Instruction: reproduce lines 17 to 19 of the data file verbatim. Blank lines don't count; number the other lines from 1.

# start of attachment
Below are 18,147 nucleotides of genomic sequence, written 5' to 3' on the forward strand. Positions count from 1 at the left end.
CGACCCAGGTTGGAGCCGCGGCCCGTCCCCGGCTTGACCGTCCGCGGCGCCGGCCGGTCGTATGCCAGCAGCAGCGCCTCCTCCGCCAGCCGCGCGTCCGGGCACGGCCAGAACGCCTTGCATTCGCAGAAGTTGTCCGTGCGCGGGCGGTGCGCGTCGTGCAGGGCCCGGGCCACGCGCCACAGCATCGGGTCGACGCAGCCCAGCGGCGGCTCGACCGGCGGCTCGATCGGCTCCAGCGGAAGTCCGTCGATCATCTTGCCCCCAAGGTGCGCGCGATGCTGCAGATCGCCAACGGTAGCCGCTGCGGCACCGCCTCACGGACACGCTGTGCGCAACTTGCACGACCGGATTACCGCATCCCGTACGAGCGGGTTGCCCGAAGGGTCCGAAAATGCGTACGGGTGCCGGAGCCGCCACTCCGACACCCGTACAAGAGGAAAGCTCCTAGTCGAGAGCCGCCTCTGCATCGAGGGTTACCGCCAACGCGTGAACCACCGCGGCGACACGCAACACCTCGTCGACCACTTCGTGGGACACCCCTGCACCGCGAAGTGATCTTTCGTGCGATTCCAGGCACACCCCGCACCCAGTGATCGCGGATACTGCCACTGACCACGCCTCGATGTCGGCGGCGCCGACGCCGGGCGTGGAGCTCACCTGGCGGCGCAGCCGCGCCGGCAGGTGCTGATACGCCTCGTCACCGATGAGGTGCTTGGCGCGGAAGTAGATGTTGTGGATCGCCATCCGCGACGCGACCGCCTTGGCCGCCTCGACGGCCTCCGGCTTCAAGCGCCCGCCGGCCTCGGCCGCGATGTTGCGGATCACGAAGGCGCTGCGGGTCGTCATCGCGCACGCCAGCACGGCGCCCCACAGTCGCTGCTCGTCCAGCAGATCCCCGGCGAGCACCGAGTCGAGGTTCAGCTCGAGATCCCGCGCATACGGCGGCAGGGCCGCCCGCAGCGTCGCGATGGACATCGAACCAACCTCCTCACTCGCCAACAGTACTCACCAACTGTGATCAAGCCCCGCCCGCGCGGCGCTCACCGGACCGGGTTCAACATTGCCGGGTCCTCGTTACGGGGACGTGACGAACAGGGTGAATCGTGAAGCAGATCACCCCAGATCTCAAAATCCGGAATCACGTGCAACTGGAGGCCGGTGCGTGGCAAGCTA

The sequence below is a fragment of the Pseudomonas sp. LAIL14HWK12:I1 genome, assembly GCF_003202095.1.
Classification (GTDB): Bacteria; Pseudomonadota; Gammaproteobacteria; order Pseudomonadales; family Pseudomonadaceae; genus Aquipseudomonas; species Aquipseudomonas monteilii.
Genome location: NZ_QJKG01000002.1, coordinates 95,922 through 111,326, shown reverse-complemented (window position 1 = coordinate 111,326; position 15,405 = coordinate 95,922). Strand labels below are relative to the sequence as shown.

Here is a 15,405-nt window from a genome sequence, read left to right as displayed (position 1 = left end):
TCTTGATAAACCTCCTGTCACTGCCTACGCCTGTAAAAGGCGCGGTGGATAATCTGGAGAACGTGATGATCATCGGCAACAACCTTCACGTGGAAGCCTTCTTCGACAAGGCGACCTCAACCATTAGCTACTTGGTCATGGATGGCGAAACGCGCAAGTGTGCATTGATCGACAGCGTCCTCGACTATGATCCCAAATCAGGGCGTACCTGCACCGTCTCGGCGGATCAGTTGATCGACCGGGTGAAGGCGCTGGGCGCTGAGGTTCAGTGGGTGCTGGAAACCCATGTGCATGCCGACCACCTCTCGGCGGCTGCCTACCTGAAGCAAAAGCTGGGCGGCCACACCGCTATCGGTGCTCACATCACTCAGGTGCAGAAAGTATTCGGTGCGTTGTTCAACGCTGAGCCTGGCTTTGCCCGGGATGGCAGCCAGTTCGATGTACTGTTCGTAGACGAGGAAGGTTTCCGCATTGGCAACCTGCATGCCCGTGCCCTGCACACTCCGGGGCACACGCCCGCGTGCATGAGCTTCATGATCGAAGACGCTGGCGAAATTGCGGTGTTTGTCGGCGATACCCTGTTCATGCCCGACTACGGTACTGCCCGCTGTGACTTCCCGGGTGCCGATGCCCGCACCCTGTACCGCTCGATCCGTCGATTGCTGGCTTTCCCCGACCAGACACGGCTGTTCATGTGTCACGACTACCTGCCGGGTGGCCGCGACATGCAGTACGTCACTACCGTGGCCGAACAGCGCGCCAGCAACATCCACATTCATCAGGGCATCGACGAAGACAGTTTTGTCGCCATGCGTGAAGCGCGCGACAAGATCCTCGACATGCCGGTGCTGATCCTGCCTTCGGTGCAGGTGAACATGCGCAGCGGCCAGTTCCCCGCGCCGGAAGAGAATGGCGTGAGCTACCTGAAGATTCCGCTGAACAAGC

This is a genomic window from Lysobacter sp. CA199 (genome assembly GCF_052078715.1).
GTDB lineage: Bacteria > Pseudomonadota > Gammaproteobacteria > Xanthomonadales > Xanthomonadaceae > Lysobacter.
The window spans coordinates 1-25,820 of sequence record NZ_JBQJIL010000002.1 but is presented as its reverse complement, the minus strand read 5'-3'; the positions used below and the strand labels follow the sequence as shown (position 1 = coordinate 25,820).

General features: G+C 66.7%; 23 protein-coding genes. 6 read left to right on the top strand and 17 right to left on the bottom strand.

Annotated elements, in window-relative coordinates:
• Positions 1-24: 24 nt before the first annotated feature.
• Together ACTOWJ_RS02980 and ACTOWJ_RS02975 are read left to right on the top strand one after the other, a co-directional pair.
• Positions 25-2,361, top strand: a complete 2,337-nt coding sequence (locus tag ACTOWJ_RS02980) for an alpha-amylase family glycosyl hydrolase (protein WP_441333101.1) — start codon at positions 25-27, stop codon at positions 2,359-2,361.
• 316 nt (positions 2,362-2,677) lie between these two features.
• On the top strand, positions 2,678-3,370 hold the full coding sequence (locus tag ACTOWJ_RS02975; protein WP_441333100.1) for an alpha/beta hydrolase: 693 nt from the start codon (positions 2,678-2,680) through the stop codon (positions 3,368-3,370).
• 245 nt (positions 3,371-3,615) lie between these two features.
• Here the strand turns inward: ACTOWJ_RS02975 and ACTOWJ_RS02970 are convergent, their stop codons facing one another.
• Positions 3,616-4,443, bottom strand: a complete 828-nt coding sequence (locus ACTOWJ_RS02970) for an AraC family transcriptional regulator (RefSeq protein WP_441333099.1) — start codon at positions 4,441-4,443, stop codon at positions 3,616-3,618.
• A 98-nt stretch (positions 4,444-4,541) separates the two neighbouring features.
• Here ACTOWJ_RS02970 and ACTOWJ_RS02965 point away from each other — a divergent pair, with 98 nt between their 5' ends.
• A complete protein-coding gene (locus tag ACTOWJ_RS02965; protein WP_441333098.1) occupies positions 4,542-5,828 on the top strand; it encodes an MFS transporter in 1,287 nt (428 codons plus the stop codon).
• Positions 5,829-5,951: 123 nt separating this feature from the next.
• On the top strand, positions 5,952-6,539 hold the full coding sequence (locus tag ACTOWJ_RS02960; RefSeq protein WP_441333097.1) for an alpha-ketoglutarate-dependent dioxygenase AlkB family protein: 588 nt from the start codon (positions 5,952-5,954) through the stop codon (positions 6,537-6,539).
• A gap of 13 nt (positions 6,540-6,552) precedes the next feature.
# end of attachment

• On the top strand, positions 2,678-3,370 hold the full coding sequence (locus tag ACTOWJ_RS02975; protein WP_441333100.1) for an alpha/beta hydrolase: 693 nt from the start codon (positions 2,678-2,680) through the stop codon (positions 3,368-3,370).
• 245 nt (positions 3,371-3,615) lie between these two features.
• Here the strand turns inward: ACTOWJ_RS02975 and ACTOWJ_RS02970 are convergent, their stop codons facing one another.